There aren’t many Chairmen or Chief Executives who are worthy of the title ‘style icon.’ Despite being in the pink financially, Captains of Industry don’t dress as their myth would suggest. A great number probably use tailors but evidence of their use is never apparent; a lot of the sheeny-shiny stiff-as-a-board suits worn by business leaders are possibly very expensive, despite being laughably ghastly. A lack of interest is probably the reason; vanity does not always go hand in hand with egotism and leadership is not always matched by inspiration. Money and power shout a heck of a lot louder than the brashest pinstripe suit; who needs an elegant drape when you hold all the power in the boardroom? Who wants a flattering silhouette when you’re buying and selling companies like used cars?
Well, Matteo Marzotto seems to. Undeniably one of the most elegantly attired tycoons in the world, Marzotto – always grinning – is an Italian textiles scion who turned the loss-making Valentino brand into a profitable fat cherry that was plucked in the private equity harvest of 2007 for a little over $1bn. Like Lapo Elkann, the Fiat heir, Marzotto was born into a privileged world. However, unlike the surfer-haired jet-setting überdandy, Marzotto’s association and exposure to the fashion world goes further than whimsical fancy. His is a more serious aesthetic, something self-consciously, though elegantly, ordinary. This is no attention-seeking Milanese orchid, fluttering from café to café; he is a businessman, something horrific to unshackled creatives, and his clothes, though exhibiting a sense of the refined and unusual, are appropriate for a man in his position.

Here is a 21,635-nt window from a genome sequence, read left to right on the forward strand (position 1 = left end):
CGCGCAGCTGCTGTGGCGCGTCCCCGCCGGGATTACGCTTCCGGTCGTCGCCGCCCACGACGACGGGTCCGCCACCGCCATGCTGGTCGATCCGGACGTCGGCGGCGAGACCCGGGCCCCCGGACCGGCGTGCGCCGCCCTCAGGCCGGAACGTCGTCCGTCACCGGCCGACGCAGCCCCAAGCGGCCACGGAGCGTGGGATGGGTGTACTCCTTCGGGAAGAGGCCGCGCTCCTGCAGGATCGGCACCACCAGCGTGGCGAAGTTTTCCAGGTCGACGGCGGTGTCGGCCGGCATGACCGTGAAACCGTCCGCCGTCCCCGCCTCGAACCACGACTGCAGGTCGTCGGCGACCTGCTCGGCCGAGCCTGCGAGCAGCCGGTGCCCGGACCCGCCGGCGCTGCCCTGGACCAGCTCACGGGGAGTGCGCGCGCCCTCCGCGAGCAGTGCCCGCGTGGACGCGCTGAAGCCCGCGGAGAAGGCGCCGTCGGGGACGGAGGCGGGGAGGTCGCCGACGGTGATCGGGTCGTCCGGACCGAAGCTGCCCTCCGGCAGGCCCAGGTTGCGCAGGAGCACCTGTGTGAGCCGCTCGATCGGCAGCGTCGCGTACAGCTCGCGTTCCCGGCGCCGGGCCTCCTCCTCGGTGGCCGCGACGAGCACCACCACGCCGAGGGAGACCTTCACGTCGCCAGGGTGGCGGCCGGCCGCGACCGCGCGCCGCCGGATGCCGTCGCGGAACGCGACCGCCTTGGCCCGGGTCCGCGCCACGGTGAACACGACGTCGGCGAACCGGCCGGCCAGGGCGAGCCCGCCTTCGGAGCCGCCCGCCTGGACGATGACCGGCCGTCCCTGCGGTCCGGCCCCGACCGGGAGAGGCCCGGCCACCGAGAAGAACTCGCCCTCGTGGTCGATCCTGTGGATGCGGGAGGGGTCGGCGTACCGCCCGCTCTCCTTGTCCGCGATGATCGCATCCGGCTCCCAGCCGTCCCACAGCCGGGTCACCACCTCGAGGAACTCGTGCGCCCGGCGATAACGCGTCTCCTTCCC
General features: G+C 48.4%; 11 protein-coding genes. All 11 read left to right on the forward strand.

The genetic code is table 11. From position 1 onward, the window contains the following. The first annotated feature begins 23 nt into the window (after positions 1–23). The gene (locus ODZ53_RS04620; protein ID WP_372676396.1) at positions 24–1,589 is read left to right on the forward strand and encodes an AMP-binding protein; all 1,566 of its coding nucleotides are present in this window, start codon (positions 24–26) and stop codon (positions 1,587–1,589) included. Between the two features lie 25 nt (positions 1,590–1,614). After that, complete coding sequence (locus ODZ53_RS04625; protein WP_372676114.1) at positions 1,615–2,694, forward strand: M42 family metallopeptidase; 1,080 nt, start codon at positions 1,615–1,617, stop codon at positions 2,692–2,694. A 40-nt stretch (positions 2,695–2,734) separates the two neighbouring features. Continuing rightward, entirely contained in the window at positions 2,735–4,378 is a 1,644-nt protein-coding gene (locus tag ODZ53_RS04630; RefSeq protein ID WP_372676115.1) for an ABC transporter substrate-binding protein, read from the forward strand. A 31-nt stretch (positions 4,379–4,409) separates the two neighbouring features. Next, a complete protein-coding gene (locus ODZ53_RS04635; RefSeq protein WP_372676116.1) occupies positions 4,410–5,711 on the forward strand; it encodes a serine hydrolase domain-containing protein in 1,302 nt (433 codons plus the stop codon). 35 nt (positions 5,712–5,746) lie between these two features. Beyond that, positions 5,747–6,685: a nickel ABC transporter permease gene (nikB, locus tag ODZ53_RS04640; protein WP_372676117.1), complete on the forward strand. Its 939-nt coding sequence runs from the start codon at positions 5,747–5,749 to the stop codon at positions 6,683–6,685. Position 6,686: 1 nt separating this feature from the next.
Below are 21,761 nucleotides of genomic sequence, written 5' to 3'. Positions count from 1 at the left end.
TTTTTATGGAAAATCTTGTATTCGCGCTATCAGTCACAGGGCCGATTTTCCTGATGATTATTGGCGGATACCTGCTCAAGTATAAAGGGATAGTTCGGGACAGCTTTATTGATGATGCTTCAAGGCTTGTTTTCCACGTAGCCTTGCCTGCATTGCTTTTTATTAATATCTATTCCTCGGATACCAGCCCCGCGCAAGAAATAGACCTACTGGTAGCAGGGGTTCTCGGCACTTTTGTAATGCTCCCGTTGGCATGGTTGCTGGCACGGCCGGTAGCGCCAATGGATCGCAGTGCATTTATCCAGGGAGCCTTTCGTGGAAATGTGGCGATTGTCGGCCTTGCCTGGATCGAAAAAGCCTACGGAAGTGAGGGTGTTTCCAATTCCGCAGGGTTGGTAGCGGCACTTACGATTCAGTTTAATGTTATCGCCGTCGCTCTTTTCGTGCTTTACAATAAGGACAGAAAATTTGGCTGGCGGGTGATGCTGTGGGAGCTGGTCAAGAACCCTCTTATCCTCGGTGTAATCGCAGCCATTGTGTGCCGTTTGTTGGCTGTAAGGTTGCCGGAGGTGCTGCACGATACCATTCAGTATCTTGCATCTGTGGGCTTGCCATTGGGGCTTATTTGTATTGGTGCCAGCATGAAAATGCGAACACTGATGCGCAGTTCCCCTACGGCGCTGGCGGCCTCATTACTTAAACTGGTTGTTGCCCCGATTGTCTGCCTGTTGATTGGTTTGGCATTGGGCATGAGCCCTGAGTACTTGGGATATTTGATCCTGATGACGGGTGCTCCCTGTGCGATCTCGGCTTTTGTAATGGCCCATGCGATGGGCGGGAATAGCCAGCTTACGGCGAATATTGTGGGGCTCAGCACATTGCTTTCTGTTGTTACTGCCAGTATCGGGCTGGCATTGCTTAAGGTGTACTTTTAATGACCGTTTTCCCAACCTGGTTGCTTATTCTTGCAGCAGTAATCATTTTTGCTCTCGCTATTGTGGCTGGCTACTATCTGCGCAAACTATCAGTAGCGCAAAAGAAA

As with many style icons, it is not so much what Marzotto wears but the way in which he chooses to wear it. There may be a few brightly striped shirts, a couple of wacky ties but most of his wardrobe seems to conform to that of any elegant Milanese or Roman about town; a wool suit, white or blue shirt, a dark, patterned tie and a white linen square. An easy, don’t-even-have-to-think-about-it combination, but one delivered with effortless panache. Take for example, Marzotto’s utility of his clothing. Whereas many don tailored suits and treat them with the most extraordinary delicacy, he shoves his hands in his double-breasted pockets, cracks a grin and delivers a wink. He lives in his suits and understands them; many others, by comparison, are like waxworks.
His dark ties are a lesson in elegance for the cringeworthy pastel-crew who, despite an inadequately flattering complexion, insist on the sickly sweet-shop salesman aesthetic of pale ties with pale shirts. Marzotto’s tailor, whoever he is, cuts his suits very well; there is the classic Italian shoulder, a relatively high gorge and an unfashionably large lapel. Despite wrestling for control of iconic brands, as he was with Valentino and he is with Vionnet, and using the names to build the business, Marzotto is a walking advert for everything that is nothing to do with brands; wearing clothing that was stitched by unglamorous artisans. Nothing about his style is unnoticeable and yet, it is not designed to be noticed. He is the sort of man, like Elkann, who learned about wearing clothes from a beloved relative; lectured on the value of a cut, coached in the tying of a tie. A man who really understands clothes is never born; he is made.